Ideology Matters (Too Much)
Does super-sizing ideology make ideology a risk to society?
Posted Nov 10, 2015
In one of my graduate social/personality classes we recently discussed a prominent paper by Jost (2006) entitled "The End of the End of Ideology." Jost provides an interesting and compelling review of our understanding of ideology from a psychological point of view. What might surprise some readers of this column is that, in the years following World War II, most social scientists (i.e., psychologists, political scientists, sociologists) theorized that ideology was essentially “over.” That is, they argued that ideology does not matter to our day-to-day lives. They literally declared “the end of ideology.”
From a modern viewpoint this seems astounding. At the time, their reasoning was that political attitudes and ideologies are not coherent and consistent (and thus not stable), that political ideology is not psychologically motivating (i.e., would not predict behavior), and that there are no meaningful differences between liberals and conservatives. To the modern observer, both lay and professional alike, such assertions seem unbelievably naïve if not widely inaccurate. Throughout his review, Jost details many of the ways that ideology instead predicts a wide range of behaviors, including those political in nature (e.g., voting), but also those apolitical on the surface (e.g., the books we read, the music we listen to, the degree of orderliness in our work and residential settings). His case is exceptionally well made: ideology matters a great deal to our personal and social lives (as is glaringly evident from even a casual perusal of your TV, Twitter account, or emails from friends and family).
I accept Jost’s point. In fact, I take it one step further. In many ways, ideology matters too much. There is no “end of ideology”, but rather a super-sizing of ideology. Ideology “matters” even when it shouldn’t.
Consider that those with right-leaning ideologies (with regard to human social lives and interactions) have been found to also consume more meat and are more willing to exploit animals (see Dhont & Hodson, 2014). The reason for this is that those ideologically on the right (vs. left) are more likely to consider humans superior to animals and to consider vegetarianism a threat to the modern way of life. These effects held even after statistically controlling for participants who like to eat meat (i.e., the hedonistic appeal). Ideologies about how the human social world ought to be run, therefore, have implications for animal welfare as well. Our ideologies therefore impact the biosphere more widely.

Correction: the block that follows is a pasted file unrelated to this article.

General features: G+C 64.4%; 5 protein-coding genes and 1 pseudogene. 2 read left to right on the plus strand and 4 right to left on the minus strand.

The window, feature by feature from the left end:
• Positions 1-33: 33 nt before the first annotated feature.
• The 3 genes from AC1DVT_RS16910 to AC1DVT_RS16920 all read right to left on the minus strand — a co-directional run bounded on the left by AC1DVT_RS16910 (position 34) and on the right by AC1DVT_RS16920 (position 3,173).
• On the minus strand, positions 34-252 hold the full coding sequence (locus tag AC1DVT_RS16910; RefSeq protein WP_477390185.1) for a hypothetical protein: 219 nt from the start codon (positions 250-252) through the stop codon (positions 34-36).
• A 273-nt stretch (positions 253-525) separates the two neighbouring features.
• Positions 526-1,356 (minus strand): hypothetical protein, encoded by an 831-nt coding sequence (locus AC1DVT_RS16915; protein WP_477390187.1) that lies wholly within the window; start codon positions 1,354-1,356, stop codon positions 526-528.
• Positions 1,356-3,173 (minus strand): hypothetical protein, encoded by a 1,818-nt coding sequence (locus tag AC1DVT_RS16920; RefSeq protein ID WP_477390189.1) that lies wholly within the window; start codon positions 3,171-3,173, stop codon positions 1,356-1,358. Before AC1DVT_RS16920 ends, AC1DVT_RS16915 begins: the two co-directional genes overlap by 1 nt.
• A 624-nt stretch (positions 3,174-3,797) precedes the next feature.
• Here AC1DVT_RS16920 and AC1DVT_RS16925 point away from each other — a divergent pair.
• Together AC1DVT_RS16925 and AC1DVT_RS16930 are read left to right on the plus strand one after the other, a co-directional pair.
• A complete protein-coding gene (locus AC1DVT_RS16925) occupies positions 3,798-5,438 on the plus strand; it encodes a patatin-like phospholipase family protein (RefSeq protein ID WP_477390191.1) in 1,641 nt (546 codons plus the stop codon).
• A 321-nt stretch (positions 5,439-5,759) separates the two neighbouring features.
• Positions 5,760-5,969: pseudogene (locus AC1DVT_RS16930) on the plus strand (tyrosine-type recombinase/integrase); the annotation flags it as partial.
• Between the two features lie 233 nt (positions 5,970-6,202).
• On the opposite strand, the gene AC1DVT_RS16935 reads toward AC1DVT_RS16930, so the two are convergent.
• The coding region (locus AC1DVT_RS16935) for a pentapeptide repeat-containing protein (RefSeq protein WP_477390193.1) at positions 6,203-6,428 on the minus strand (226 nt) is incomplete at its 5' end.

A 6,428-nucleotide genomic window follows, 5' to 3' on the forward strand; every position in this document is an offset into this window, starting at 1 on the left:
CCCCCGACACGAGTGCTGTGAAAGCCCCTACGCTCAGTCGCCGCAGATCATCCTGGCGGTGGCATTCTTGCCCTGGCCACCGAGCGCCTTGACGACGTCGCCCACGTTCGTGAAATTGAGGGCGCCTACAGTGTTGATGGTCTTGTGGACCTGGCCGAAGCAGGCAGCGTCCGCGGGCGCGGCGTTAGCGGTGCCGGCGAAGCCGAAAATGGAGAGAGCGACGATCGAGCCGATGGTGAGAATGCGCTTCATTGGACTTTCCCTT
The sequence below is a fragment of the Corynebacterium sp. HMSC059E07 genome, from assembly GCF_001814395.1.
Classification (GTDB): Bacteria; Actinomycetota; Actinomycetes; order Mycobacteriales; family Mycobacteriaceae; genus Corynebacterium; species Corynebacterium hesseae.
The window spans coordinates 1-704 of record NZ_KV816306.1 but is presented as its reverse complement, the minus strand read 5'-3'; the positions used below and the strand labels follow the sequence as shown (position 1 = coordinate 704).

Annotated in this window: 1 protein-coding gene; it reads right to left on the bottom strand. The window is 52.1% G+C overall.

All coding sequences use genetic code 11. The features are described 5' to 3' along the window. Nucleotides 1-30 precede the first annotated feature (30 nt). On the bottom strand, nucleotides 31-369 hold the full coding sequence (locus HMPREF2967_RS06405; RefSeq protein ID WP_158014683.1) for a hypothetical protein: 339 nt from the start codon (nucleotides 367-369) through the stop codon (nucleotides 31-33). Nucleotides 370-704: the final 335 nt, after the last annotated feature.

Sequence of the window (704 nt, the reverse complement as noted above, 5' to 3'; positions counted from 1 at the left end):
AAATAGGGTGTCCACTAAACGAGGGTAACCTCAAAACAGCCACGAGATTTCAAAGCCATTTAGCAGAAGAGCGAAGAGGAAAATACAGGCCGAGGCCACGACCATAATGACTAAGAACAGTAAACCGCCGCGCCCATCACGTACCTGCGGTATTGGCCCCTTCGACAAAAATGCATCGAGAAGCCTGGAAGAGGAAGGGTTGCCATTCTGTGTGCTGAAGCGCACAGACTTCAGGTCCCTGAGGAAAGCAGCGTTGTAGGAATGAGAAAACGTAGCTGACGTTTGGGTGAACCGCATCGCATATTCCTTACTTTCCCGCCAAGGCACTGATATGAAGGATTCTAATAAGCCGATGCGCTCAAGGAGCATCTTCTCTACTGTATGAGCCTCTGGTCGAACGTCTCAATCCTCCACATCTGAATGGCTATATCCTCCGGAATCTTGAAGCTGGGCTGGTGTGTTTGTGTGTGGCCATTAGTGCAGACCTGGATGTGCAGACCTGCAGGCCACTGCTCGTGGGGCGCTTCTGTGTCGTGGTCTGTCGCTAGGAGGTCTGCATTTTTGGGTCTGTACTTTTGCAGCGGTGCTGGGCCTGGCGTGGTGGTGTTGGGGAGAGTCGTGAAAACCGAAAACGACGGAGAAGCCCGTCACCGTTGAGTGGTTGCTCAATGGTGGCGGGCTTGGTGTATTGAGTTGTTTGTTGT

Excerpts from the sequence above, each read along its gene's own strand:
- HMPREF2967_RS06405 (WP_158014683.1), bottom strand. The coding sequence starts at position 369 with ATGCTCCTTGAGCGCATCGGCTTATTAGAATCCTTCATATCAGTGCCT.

Perhaps most troublingly, ideology predicts beliefs about whether climate change is happening, and whether preventative action ought to be taken (Campbell & Kay, 2014; Choma, Hanoch, Gummerum, & Hodson, 2013; Feygina, Jost, & Goldsmith, 2010; Guy, Kashima, Walker, & O’Neill, 2014; Hăkkinen & Akrami, 2014; Heath & Gifford, 2006; Kliegman, 2014; McCright & Dunlap, 2011; Lewandowsky, Oberauer, & Gignac, 2013; Rossen, Dunlop, & Lawrence, 2015; Tjernstrom & Tietenberg, 2008; van der Linden, Leiserowitz, Feinberg, & Maibach, 2015;Whitmarsh, 2011). In many ways this is puzzling. Ideology has long predicted social preferences and economic beliefs, but why is ideology related to beliefs about the physical nature of the world that are empirically testable?
The scientific community very clearly holds the view that climate change is happening and is largely caused by man. Yet belief in science has become extremely political. A recent analysis of American attitudes finds that conservatives used to trust in science as much (if not more) than moderates or liberals in the early 1970s, but presently are very distrusting of science (Gauchat, 2012). This means that if I knew someone’s trust in science in 1974, I would not be able to guess their ideology above chance levels. But now if I knew the degree to which you trusted science, I would be able to predict your political ideology with considerable accuracy (and certainly above chance levels). It is unclear the reasons underlying this strong shift, but it presumably has something to do with what “science” represented in the 1970s (where it held the promise to boost business and solve the so-called energy crisis) relative to today (where it reveals human industry and over-consumption as the major causes of climate change).
Ideology, I argue, presently matters too much. It has become super-sized as a predictor of human thinking and behavior. Ideology should not hold sway over basic beliefs about biology, physics, geophysics, astrophysics, chemistry, etc. Consider recent Canadian findings that values and political orientation explain about 1/3 of the variance in climate change skepticism, whereas factors such as education and knowledge explain only about 3% (Pickering, 2015). Should one’s ideology matter 10 times more than one’s education and knowledge?